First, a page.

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No Matter Your Role, You Can Manage Change

Updated: Apr 15, 2021

Change management is definitely the buzz word of the decade. But if you were to ask a dozen people what it is, why it's important, or what it means to them, you would get as many different answers. I truly believe that change management can be understood and done well by anyone. What I blog about includes practical tips to overcome the most common barriers and pitfalls of managing through change. The concepts and tasks to manage change are simple, but it is definitely not easy. Many things compete for the time needed to do change management well. What you do and the way you do it are both equally important. Over the years, I have seen many businesses go through transformational change. There are some consistent themes.

  • Leaders truly WANT to do change well but often miss opportunities to manage it well due to so many competing priorities

  • As a rule, human beings generally do not like change and find ways to resist in a "corporately acceptable" way

The outcome? The business case is not met and you did not make the expected ROI projections for the project. Yes, change management is simple but it is never easy. The devil is in the details. Let's say you laid down a good tactical plan for leaders. It would align leaders across the business and help them communicate regularly to their teams. The plan has many tasks like leader meetings, employee meetings, webinars, and intranet stories about the change.

The work is simple; meet and talk about the change on a regular basis to bring people along the change journey so they will adopt the changes downstream. But, competing priorities happen and you cancel a meeting here, a story there, and a key stakeholder gets put off for a bit because your schedule is too busy to meet. Or maybe you don't think you/your leaders are ready to communicate something. Or you are afraid you/your leaders will say the wrong thing.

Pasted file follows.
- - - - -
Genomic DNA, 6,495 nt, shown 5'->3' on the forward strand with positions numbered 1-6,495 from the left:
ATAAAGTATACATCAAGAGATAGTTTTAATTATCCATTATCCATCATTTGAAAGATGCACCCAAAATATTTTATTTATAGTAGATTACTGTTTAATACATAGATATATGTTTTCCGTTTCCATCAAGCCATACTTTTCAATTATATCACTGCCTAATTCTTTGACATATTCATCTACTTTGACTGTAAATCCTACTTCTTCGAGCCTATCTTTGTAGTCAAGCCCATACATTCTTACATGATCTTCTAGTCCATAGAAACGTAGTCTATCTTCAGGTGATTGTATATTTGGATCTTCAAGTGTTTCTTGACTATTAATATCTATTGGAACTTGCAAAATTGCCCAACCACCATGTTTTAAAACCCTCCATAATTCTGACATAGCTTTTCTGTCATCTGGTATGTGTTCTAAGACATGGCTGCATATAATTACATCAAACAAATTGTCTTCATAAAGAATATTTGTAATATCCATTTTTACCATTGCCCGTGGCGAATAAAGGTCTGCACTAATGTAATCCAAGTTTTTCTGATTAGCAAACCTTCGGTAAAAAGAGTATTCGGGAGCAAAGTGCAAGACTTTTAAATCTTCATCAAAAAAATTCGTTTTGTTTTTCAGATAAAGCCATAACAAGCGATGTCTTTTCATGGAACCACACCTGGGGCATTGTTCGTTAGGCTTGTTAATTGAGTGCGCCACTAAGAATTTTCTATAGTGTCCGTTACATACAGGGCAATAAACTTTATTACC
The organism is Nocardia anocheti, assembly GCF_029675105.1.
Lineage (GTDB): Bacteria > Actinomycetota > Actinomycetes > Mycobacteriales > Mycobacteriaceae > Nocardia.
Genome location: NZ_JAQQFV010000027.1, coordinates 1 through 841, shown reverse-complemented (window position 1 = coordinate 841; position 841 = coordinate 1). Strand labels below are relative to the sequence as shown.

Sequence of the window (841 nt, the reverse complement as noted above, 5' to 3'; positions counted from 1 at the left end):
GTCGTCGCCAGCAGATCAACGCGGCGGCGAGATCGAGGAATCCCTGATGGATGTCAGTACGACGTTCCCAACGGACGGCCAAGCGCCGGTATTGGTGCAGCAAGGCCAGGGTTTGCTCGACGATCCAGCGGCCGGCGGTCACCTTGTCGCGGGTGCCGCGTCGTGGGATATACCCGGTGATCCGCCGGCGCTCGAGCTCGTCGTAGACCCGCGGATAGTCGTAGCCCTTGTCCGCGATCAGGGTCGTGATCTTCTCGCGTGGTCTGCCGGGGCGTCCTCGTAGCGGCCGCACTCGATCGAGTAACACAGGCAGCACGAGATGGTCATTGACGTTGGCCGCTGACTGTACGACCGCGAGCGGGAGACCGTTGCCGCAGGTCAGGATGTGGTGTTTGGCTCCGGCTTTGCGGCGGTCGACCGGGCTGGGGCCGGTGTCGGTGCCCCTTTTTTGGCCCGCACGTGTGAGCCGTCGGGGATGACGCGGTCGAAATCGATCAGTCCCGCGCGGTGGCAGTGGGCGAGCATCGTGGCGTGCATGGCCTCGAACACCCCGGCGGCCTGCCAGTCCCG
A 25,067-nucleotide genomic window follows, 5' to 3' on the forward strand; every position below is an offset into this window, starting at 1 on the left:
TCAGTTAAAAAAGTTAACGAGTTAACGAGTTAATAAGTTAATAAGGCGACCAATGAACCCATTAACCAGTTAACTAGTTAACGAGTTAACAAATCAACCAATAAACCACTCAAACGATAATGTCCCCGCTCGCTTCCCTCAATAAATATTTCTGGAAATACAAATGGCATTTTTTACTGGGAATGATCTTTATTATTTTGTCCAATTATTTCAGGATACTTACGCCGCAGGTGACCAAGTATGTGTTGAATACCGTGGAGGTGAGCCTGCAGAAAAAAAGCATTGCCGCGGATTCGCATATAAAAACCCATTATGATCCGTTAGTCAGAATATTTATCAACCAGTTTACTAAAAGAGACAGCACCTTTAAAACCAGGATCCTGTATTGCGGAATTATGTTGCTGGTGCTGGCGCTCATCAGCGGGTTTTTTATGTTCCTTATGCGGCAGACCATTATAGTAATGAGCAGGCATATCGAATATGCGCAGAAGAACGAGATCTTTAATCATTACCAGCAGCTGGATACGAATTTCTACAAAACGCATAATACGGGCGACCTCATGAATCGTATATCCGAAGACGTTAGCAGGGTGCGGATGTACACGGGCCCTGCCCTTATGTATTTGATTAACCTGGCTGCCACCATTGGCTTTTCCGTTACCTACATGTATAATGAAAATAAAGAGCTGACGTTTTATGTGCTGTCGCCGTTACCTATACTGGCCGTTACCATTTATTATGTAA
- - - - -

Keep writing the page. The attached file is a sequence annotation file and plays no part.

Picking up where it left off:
Every time you choose to cancel a meeting or a communication that enables alignment discussions or helps the masses to understand what is changing and why, the resistance meter spikes. You then have much more work to move the needle of employee opinion and garner support from leaders so that adoption can happen downstream. It's an ongoing steady pace and flow of two-way communication, alignment, and education.

Next time, we can talk about the many faces of resistance; how corporate culture has finessed acceptable ways to resist adoption and what you can do to recognize and get ahead of it.

To moving onward and upward together!

Cliff Notes:

Common pitfall: Cancelling alignment meetings and employee communications about the change from the inception of a project/program through to the launch of the changes (go live). Each canceled meeting/story/webinar is death by a thousand pinpricks.

Solution: Plan for leadership activities to start at the beginning of the project and carry through 3-6 months after the launch of the change. And most importantly....follow through and follow through and follow through.

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